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If you want to know who really controls Calavo Growers, Inc. (NASDAQ:CVGW), then you'll have to look at the makeup of its share registry. Institutions often own shares in more established companies, while it's not unusual to see insiders own a fair bit of smaller companies. Companies that have been privatized tend to have low insider ownership.
With a market capitalization of US$733m, Calavo Growers is a small cap stock, so it might not be well known by many institutional investors. Our analysis of the ownership of the company, below, shows that institutional investors have bought into the company. Let's delve deeper into each type of owner, to discover more about Calavo Growers.
What Does The Institutional Ownership Tell Us About Calavo Growers?
Many institutions measure their performance against an index that approximates the local market. So they usually pay more attention to companies that are included in major indices.
We can see that Calavo Growers does have institutional investors; and they hold a good portion of the company's stock. This suggests some credibility amongst professional investors. But we can't rely on that fact alone since institutions make bad investments sometimes, just like everyone does. When multiple institutions own a stock, there's always a risk that they are in a 'crowded trade'. When such a trade goes wrong, multiple parties may compete to sell stock fast. This risk is higher in a company without a history of growth. You can see Calavo Growers' historic earnings and revenue below, but keep in mind there's always more to the story.
Since institutional investors own more than half the issued stock, the board will likely have to pay attention to their preferences. Calavo Growers is not owned by hedge funds. Our data shows that BlackRock, Inc. is the largest shareholder with 16% of shares outstanding. In comparison, the second and third largest shareholders hold about 8.1% and 6.3% of the stock.
After doing some more digging, we found that the top 11 have the combined ownership of 50% in the company, suggesting that no single shareholder has significant control over the company.
Researching institutional ownership is a good way to gauge and filter a stock's expected performance. The same can be achieved by studying analyst sentiments. There are a reasonable number of analysts covering the stock, so it might be useful to find out their aggregate view on the future.
Insider Ownership Of Calavo Growers
While the precise definition of an insider can be subjective, almost everyone considers board members to be insiders. The company management answer to the board and the latter should represent the interests of shareholders. Notably, sometimes top-level managers are on the board themselves.
I generally consider insider ownership to be a good thing. However, on some occasions it makes it more difficult for other shareholders to hold the board accountable for decisions.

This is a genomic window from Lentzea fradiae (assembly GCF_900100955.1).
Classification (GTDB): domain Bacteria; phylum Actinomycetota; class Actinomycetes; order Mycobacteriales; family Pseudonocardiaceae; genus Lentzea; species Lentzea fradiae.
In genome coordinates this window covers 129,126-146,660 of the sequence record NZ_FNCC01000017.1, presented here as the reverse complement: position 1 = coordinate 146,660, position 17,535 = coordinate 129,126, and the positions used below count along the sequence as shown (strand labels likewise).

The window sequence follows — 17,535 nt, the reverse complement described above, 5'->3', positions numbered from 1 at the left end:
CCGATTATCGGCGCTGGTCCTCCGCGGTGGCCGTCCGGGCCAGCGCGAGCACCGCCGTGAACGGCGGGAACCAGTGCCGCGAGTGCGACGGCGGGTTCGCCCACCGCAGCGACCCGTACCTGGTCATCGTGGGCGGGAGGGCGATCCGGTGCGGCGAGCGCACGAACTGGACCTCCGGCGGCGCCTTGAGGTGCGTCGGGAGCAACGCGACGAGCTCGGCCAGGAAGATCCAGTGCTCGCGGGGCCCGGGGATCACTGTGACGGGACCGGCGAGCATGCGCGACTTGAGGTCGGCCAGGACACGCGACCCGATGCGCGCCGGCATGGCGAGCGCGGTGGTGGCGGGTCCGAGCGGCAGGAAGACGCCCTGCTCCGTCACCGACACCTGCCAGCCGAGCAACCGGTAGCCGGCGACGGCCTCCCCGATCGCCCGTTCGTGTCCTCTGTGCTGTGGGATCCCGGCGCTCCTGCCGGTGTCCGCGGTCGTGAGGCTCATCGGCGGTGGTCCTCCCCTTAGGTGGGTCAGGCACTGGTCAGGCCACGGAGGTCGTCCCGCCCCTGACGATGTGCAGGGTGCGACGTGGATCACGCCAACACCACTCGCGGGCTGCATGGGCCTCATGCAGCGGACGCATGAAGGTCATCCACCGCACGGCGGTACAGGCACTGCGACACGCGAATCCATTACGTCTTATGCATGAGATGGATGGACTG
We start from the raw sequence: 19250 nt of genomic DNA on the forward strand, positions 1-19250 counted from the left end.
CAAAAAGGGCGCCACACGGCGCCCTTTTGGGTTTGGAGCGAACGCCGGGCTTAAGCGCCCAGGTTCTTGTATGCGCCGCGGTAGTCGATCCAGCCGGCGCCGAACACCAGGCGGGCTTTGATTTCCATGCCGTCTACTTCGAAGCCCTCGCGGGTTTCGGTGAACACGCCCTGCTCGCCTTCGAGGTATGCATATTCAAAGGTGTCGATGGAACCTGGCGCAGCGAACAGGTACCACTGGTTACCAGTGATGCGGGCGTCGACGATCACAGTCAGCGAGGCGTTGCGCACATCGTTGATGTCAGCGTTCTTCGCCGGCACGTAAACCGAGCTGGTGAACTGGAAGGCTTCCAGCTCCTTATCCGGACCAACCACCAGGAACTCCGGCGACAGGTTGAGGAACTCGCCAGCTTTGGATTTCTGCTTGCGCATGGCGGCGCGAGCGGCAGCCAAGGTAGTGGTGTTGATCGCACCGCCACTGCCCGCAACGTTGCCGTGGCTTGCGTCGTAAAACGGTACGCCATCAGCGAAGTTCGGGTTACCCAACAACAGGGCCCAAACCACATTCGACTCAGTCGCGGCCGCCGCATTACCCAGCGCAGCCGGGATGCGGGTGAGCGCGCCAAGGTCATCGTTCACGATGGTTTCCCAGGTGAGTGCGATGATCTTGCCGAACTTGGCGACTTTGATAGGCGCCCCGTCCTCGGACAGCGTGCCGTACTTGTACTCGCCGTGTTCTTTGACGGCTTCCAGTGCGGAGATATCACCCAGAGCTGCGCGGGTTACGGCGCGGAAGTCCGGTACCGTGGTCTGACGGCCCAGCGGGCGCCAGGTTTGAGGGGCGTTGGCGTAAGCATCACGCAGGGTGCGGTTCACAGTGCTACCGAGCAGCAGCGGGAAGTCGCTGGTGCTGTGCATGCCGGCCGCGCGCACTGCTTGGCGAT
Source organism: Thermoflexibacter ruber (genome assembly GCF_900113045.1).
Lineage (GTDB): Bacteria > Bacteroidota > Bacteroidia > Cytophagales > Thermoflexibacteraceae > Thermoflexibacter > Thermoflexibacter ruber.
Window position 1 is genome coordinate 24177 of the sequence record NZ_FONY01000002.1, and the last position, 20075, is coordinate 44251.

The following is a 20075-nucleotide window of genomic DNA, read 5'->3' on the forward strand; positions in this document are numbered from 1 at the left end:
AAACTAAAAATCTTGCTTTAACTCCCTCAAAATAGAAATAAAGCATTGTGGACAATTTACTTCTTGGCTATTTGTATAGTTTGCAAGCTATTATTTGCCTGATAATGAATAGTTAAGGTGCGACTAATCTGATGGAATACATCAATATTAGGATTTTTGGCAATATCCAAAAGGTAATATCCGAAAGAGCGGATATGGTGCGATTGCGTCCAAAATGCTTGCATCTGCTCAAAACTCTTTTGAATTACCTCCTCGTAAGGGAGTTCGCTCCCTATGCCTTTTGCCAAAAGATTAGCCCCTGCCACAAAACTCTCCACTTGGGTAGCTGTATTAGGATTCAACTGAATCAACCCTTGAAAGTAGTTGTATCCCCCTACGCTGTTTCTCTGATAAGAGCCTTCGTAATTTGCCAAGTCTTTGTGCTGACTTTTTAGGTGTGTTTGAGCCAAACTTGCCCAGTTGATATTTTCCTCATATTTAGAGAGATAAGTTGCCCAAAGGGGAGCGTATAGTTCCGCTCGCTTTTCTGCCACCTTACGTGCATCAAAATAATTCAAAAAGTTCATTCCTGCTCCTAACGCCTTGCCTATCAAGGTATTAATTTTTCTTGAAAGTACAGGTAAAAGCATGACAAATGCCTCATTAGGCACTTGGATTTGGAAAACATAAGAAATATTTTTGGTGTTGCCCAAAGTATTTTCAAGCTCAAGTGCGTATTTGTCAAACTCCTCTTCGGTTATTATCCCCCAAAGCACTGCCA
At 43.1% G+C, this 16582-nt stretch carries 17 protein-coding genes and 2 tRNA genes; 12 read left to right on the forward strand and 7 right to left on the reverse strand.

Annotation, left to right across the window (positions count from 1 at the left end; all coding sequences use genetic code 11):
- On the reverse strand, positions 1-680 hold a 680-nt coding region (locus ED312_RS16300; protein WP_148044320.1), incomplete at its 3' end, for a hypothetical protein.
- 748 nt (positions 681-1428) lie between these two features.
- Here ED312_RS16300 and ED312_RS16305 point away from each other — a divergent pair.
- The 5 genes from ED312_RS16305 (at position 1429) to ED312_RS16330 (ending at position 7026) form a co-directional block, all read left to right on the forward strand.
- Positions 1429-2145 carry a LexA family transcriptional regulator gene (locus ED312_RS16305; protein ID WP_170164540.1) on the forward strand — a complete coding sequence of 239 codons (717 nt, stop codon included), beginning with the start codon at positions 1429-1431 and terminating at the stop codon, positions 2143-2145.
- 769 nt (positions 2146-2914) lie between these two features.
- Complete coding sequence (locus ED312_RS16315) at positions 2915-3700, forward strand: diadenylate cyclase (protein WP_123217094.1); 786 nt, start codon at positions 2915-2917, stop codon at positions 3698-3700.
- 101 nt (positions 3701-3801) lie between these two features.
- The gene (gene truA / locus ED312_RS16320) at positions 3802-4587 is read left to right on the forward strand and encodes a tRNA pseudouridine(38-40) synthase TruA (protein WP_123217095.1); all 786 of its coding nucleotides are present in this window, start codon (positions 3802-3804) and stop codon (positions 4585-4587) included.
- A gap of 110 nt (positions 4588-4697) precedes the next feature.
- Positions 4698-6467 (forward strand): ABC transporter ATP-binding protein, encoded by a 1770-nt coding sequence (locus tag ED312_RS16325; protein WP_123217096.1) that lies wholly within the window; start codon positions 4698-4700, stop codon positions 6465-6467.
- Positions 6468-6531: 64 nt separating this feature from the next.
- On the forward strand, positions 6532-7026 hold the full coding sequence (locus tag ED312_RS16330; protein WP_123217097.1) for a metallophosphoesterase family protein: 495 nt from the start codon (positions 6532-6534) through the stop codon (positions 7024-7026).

We can report that insiders do own shares in Calavo Growers, Inc.. It has a market capitalization of just US$733m, and insiders have US$27m worth of shares, in their own names. It is good to see some investment by insiders, but it might be worth checking if those insiders have been buying.
General Public Ownership
With a 18% ownership, the general public, mostly comprising of individual investors, have some degree of sway over Calavo Growers. This size of ownership, while considerable, may not be enough to change company policy if the decision is not in sync with other large shareholders.
While it is well worth considering the different groups that own a company, there are other factors that are even more important. For instance, we've identified 1 warning sign for Calavo Growers that you should be aware of.
Ultimately the future is most important. You can access this free report on analyst forecasts for the company.
NB: Figures in this article are calculated using data from the last twelve months, which refer to the 12-month period ending on the last date of the month the financial statement is dated. This may not be consistent with full year annual report figures.
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This article by Simply Wall St is general in nature. We provide commentary based on historical data and analyst forecasts only using an unbiased methodology and our articles are not intended to be financial advice. It does not constitute a recommendation to buy or sell any stock, and does not take account of your objectives, or your financial situation. We aim to bring you long-term focused analysis driven by fundamental data. Note that our analysis may not factor in the latest price-sensitive company announcements or qualitative material. Simply Wall St has no position in any stocks mentioned.
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